I have just completed my second year of yoga. My cousin says going into a third year, I am now officially a “yogi.”
I had never done one posture until two years ago, when I signed up for Wednesday gentle strengthening and stretching classes at Evolvewell in the Roland Park Shopping Center.
Now Evolvewell has, well, evolved. That studio is now closed, but I have continued with my first teacher there, Dianne Mekelburg, at her own studio, Beyond Postures, in the Mill Centre.
Still in the “hood,” yoga classes are still just off Roland Avenue and still on Wednesday mornings, which I find perfect timing midweek. I could use yoga twice a week, but no classes are held on Saturday. I try to be good about doing some of the postures that have kept my back from hurting while gardening, my knees and ankles limber, and my mind as organized as it seems capable of being.
What I noticed this Sunday morning, when I was out gardening, is how much yoga has helped my balance. When moving around the garden and its flagstone paths, it’s easy to turn a foot and stumble, particularly when carrying buckets, rakes, spades and plants. When squatting while weeding and planting, it is not hard to tip over.
What I have noticed recently is how much better my balance is and how much more stamina I have, even on very warm mornings. I’ve also noticed how much more aware I am of my footing and my surroundings. There seems to be a connection between weekly yoga sessions of listening to the sounds in a room, moving attentively through a sequence of postures with others and having one’s mind and body more “centered” and in better communication.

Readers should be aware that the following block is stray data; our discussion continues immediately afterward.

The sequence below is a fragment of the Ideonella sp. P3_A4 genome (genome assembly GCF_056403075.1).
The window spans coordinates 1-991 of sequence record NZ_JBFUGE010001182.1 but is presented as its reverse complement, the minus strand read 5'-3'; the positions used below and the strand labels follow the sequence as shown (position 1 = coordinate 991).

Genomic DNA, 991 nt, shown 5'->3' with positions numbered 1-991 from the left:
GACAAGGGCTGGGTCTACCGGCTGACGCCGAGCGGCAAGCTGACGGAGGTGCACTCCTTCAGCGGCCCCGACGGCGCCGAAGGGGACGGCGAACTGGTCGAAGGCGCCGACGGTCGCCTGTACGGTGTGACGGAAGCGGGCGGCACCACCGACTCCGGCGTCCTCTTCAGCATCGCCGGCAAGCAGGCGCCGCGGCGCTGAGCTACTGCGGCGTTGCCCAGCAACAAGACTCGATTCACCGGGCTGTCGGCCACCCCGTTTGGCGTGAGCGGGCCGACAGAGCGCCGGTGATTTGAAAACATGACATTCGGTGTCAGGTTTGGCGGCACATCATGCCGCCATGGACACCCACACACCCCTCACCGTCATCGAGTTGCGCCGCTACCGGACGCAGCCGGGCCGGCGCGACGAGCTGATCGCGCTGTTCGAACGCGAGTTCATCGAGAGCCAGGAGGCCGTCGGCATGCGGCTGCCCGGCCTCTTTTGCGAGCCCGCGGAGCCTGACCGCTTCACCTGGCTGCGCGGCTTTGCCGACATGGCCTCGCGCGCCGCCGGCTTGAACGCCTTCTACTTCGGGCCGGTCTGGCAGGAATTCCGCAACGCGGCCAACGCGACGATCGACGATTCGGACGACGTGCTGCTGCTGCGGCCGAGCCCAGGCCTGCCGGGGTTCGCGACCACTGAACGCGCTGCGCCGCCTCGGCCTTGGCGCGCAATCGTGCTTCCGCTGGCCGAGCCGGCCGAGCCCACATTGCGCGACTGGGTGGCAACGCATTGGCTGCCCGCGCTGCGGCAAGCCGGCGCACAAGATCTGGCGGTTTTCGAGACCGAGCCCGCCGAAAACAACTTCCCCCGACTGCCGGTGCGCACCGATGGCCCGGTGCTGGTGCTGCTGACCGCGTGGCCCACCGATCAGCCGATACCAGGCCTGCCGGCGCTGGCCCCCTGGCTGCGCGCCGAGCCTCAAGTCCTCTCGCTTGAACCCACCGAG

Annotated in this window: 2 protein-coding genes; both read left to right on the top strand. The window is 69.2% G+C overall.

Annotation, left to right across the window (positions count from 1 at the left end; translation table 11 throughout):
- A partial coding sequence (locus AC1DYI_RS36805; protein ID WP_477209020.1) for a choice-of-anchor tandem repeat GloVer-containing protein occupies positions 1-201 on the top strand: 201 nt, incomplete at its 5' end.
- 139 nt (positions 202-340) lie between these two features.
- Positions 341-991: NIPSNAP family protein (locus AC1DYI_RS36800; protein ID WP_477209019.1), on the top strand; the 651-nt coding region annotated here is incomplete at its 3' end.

Besides feeling better coordinated in the garden, garden tasks seem to go more smoothly these days. Most days I don’t bite off more than I can chew, or tolerate physically.
On Sunday morning, when I could feel my face was really warm, (“beet red,” my husband said when he saw me inside), I knew it was time to stop. I’d finished weeding two beds, edging them and leveling the soil. In them I’d planted a pack of zinnia seeds I’d forgotten to plant earlier. I’d spread a bag of pine fines over both beds, and I’d brightened up the edge of the garden with six pale pink periwinkle plants.
As I stood looking at a tidier garden, I took a “falling out breath.” After drinking a glass of water and sitting for awhile in the kitchen, I knelt on the hall rug and did “child’s pose” to stretch out tight back muscles before going to Meadowbrook to swim laps to cool down my “core.”